Asset Notebook Warehouse SecurityAccess PDC-final PDC Upcoming AdjustedSection AttendanceType ClosedSection Comment CurrentOpening DiscardScore DroppedAssignment DroppedSection InProgress MissingScore NoCount NotConnected OpenConflicts OpenSection RetainGrade ScheduledClass ScoreClarifier TransferGrade Unused VerticalSplit StudyHallScheduler SaveStyle SaveRun RunReport Rounded Link FoodMenu Diploma ClassMessage ChangeSection Bus Books Book Attachments RestrictedAccess Unpublish Publish Number0 Lightbulb GradPlanReq AVID Levels Headstart Military Number9 Number8 Number7 Number6 Number5 Number4 Number3 Number2 Number1 LetterZ LetterY LetterX LetterW LetterV LetterU LetterT LetterS LetterR LetterQ LetterP LetterO LetterN LetterM LetterL LetterK LetterJ LetterI LetterH LetterG LetterF LetterE LetterD LetterC LetterB LetterA Exclamation Ellipsis Cart-new Guidance History Unsubscribe Timespan ApproveDeny Noncritical PendingChanges CartLoad CartUnload ClearLeft nextArrow IHP Keyboard Email Unlink NSE AtRisk LEP Substitute Hourglass AddPlusLines QueuePeople Release Currency Percentage Comma IncreaseDecimal DecreaseDecimal ReleaseCompleteLater WOOF-Tile Out-Tile In-tile Break-Tile SwitchJobs-Tile TOOF-Tile Stethoscope ClipboardPencil CourseRequest Contact EmergencyContact AddPage ChangeLog Paintbrush Hide DeselectAll SelectAll UpdateBack UpdateAccounting Reselect Unschedule RollbackBudget AdvanceBudget Adjust AdjustDrop NSFCheck Private Rebuild Build AddHeader2 DontSave Draggable Stop GraduationRequirements Password Aggregate SpecialEducation Section504 PartiallyEnrolledDropped Import ReplaceReport InsertImage DropClass ScheduleChanges PartiallyEnrolled Activate Deactivate Split StudentProfile Impersonate TestScores AddCourseRequest AutoSchedule ReplaceSection Selection Revert Export DesignReport AddMainSection AccountReceivable Transparent Twitter Uncompress Underline Undo Unlock Update Upload User Utilities Vendor VerticalBottomAlign VerticalCenterAlign VerticalTopAlign View ViewCourseList Void Warning Workflow YearEnd AccountPayable ActivityAccess AddCourseList AddNote AddPlus AdminAccess AdvancedSecurity Analytics ApplySchemaChange ArrowDown ArrowLeft ArrowRight ArrowTriangleDown ArrowTriangleLeft ArrowTriangleRight ArrowTriangleUp ArrowUp Attendance BatchAndConfirm Bold BorderBottom BorderColor BorderLeft BorderRight BorderTop Breadcrumb Budgeting Calculate Camera Cancel Cart CenterAlign Check CheckBox CheckBoxPartial CheckBoxUnchecked CheckmarkConfirm ChevronDown ChevronLeft ChevronRight ChevronUp Clear ClearFilter Clone Close ClosedFolderAlt ClosedGrading Collapse CollapseAll ColumnHeight Columns ColumnWidth Community Compress Conflict Consolidate Curriculum Customization Date Default Delete Demographics DialogPrompt Discipline District Dock DockClose Download DropDate Edit Education ELogoColor Employee EmployeeAccess Enrollment Error Excel Expand ExpandAll Facebook Family FamilyAccess Fee FileSettings FileUtility Filter FontBackgroundColor FontColor FoodService Globe GooglePlus GradeBook Health Help Home Image In Info inlineEdit Italicize LeftAlign Legend Lock Lunch MainMenu ManageFiles MassAssignClose MassAssignOpen MassChange MenuCollapsed MenuExpanded MissingAssignment Money NewStudent NewStudentImport NewWindow NoImage Number OneToMany OpenFolderAlt Out Override PaddingBottom PaddingLeft PaddingRight PaddingTop PageBreak PagerArrowBackward PagerArrowForward Pause Payroll Position PrintAvailable ProcessInBackground Purchasing Queue Redo RemoveAllStudents RemoveCurrentStudent RemoveDocument Reorder ReportCard Reporting Reports RequestEdits Resume RightAlign RowAction RowOpen Save SaveAndBack SaveAndForward ScheduleBuilder School Search SecuritySmall Select Separator Settings Signature SignIn SignOut Speedometer SportsLink StarOutline StarShortcutMenu StarTenPoints StateReporting StudentAccess StudentGrades StudentSchedule StudentViewAll SubReport SuperUser TeacherAccess Text Ticket TileBrowse Time TimeOff Transfer Account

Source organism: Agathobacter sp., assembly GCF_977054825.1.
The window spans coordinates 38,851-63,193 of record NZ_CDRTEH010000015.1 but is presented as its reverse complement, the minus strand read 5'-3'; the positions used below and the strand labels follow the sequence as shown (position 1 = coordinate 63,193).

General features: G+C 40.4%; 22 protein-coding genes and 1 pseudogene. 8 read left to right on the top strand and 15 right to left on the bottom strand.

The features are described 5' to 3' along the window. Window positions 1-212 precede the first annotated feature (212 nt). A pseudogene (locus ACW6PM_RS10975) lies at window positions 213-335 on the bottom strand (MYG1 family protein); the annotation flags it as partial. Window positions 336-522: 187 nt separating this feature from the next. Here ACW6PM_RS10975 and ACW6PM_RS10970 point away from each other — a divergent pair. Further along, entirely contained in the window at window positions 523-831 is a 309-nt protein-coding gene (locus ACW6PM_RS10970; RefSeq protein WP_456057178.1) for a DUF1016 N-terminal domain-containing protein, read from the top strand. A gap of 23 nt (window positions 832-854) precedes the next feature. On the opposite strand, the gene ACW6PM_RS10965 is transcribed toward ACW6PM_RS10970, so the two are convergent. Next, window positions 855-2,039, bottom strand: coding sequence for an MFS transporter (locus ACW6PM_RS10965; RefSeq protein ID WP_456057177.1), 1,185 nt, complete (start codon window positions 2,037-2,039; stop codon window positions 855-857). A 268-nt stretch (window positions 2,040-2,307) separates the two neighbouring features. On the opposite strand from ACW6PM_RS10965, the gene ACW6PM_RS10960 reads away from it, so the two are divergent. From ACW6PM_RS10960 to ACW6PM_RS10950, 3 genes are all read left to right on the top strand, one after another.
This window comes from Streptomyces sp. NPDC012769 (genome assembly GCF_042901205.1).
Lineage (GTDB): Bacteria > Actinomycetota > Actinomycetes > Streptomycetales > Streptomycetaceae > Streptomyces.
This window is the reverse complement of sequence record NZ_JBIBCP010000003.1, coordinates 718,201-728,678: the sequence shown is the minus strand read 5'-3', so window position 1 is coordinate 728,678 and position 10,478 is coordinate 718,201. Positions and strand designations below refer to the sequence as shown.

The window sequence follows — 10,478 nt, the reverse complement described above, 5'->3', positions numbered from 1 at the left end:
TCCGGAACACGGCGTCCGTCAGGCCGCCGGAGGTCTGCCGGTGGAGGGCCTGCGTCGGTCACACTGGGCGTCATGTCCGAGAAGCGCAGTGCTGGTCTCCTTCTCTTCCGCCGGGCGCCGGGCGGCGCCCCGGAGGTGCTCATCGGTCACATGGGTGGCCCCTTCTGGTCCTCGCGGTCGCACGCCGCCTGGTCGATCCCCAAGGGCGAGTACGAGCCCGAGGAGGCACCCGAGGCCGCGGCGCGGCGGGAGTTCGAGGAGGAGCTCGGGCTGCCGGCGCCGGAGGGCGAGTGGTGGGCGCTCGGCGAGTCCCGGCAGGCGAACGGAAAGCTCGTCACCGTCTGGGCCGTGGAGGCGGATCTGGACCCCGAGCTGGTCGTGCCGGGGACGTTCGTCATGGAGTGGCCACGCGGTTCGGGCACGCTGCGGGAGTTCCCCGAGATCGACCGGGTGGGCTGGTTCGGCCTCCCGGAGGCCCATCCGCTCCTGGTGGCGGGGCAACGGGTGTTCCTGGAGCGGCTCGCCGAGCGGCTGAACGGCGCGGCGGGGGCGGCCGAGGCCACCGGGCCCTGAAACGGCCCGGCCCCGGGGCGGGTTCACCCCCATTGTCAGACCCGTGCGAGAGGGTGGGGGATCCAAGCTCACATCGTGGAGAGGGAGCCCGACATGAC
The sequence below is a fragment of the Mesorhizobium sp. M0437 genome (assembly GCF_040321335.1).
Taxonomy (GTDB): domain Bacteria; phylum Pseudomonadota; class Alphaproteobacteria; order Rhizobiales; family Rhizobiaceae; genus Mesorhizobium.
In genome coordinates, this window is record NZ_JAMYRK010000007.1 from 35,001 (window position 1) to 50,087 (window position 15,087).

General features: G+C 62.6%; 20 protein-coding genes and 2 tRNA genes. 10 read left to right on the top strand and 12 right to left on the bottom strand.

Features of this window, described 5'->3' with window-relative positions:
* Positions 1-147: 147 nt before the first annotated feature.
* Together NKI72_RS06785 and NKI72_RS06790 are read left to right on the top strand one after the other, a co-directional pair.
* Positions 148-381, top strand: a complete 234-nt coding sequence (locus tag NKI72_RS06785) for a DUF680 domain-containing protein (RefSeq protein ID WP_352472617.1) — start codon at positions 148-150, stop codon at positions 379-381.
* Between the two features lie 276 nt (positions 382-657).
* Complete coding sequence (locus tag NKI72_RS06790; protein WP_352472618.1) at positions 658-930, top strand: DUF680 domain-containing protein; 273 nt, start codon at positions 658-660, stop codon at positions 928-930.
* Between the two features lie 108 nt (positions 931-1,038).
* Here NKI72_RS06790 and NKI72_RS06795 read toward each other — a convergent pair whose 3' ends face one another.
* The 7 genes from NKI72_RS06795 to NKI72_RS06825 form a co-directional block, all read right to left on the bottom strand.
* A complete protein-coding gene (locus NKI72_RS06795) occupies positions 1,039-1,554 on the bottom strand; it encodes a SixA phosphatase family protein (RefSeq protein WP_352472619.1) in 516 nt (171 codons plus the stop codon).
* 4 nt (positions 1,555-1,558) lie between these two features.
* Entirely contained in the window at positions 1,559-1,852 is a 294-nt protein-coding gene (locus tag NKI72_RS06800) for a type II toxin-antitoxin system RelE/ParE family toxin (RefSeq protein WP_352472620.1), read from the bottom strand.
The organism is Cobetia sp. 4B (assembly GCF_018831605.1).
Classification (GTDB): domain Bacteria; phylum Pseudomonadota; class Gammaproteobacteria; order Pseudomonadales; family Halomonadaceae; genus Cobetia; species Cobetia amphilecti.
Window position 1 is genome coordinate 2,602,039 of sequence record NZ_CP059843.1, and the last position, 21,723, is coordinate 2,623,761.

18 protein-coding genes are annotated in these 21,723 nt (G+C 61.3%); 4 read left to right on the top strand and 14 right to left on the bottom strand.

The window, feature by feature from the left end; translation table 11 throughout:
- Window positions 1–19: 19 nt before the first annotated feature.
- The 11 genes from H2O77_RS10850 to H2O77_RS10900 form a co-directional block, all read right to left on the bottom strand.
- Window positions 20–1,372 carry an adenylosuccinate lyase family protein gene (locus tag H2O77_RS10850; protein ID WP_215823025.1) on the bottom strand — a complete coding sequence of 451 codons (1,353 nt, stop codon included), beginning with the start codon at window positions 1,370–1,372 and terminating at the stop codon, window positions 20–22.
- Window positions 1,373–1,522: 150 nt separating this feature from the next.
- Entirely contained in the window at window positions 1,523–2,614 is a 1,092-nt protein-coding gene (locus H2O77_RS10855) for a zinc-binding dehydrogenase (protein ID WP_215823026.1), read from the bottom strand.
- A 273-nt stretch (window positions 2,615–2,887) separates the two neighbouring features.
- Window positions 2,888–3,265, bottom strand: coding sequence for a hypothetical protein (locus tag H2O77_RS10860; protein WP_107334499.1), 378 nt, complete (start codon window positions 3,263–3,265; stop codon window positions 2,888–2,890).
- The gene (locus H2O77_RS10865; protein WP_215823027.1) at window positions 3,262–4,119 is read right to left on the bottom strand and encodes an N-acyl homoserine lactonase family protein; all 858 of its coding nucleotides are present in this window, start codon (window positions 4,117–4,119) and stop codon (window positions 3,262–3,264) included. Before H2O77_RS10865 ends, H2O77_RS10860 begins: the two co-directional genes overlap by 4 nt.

The Evolving Executive

In nearly 7 years as CEO, I’ve witnessed my share of change. If I were to compare my role when I stepped into the position to my responsibilities today, the two job descriptions would have striking differences. The same can be said for the school district executives that I’ve worked closely with over the years...

Cliff King

Chief Executive Officer

In nearly 7 years as CEO, I’ve witnessed my share of change. If I were to compare my role when I stepped into the position to my responsibilities today, the two job descriptions would have striking differences, even in such a relatively short period of time. The same can be said for the school district executives that I’ve worked closely with over the years.

Technology has played a central role in this evolution, including the growth of social media platforms, large-scale enterprise data management solutions, and the amount of information available for consumption on the Internet. The need to keep up with everything from infrastructure to professional development is no longer an afterthought, but a paramount requirement for the position.

When I think of the traits that define a strong executive in the digital age, both in the public and private sectors, there are four that come to mind.


1) Visibility

In this day and age, information is delivered in an “I need it now” world. With the rise of social media, rumors can become breaking news stories overnight. No longer is it possible to “lead from behind the curtain.”